The foodie choices in Bruges range from Michelin-starred to mobile stands in the Markt selling fries in paper cones, with just about everything between. There’s no need to be snobbish by eschewing the “tourist” restaurants in the central squares; service is (almost) universally slick and charming, prices can be reasonable if you follow the “menu du jour,” and all menus feature local specialties, which are, after all, what you certainly came to sample.
Before you commit to sitting down in a restaurant, check the prices on the menus that must—by law—be displayed outside. This will put a stop to any nasty surprises over the cost of the dishes on offer, but drinks are often a bone of contention in Bruges too; the prices often appear ramped up but unfortunately it’s simply an expensive city. Beer and wine are better options than fizzy drinks, and remember, never, ever ask for tap water in a Flanders restaurant, unless it’s for your dog. It’s bottled water or bust.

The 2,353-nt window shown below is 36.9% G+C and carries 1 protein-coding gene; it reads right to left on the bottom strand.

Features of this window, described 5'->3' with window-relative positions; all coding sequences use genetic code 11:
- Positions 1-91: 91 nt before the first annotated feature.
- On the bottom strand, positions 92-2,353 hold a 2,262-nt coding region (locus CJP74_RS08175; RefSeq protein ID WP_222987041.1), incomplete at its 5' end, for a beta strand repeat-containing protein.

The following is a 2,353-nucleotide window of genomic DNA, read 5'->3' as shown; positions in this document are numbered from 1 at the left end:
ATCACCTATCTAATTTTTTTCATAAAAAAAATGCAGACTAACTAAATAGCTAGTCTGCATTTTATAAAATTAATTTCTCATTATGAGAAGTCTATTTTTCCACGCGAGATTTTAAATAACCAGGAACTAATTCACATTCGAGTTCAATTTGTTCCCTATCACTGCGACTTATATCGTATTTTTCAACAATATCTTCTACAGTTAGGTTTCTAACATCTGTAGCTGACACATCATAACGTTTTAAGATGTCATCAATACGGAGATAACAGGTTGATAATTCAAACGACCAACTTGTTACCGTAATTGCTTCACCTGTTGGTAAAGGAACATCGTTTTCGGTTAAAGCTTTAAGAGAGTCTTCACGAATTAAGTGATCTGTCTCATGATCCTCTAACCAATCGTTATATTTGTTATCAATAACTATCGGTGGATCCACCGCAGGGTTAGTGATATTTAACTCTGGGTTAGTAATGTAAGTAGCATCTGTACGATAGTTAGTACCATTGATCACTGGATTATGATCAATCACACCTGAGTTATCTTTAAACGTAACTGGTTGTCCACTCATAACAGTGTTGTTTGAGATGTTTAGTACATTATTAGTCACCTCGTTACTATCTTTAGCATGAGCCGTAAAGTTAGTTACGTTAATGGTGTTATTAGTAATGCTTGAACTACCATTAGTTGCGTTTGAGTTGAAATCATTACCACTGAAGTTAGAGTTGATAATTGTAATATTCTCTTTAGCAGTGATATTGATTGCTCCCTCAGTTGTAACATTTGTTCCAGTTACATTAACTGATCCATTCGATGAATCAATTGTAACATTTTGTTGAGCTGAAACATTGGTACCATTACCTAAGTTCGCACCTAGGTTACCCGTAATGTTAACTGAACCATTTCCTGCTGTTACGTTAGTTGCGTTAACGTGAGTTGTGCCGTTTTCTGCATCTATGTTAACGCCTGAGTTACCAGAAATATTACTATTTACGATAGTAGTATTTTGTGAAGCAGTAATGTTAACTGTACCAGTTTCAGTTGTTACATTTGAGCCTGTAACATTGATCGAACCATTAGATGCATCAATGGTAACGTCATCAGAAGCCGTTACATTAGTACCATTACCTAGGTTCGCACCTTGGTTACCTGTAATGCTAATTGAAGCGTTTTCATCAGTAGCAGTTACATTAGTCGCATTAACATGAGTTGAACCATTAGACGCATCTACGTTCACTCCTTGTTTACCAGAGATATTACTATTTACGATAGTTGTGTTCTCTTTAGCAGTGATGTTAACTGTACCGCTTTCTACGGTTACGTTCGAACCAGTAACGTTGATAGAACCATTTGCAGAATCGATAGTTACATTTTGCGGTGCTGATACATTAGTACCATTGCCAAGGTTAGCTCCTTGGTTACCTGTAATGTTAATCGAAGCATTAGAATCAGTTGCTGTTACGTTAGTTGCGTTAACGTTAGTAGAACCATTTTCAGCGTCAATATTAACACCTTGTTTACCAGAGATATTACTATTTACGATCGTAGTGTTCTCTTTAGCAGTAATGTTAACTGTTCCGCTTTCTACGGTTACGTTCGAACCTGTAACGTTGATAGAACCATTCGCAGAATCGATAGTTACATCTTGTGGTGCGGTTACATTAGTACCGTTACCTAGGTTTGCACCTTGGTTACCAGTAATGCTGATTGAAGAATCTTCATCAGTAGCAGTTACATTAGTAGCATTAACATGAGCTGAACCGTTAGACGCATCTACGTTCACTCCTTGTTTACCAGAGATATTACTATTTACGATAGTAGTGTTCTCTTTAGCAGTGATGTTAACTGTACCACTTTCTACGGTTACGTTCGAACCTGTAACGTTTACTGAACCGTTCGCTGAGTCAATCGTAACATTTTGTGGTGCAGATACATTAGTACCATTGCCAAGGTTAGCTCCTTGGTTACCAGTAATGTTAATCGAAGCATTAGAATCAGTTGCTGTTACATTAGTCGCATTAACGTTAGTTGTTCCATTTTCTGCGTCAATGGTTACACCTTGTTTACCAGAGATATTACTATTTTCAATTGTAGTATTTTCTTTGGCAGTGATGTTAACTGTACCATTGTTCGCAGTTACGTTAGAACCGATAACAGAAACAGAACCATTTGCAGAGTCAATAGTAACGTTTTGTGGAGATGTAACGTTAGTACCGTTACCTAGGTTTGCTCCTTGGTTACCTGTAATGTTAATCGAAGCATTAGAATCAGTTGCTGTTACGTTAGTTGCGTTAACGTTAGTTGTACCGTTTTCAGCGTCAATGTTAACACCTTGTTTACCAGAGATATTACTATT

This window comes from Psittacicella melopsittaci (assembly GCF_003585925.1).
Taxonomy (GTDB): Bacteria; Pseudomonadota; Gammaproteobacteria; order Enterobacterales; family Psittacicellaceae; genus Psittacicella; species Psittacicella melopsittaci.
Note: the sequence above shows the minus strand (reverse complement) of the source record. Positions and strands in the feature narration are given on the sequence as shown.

Note: This information was accurate when it was published, but can change without notice. Please be sure to confirm all rates and details directly with the companies in question before planning your trip.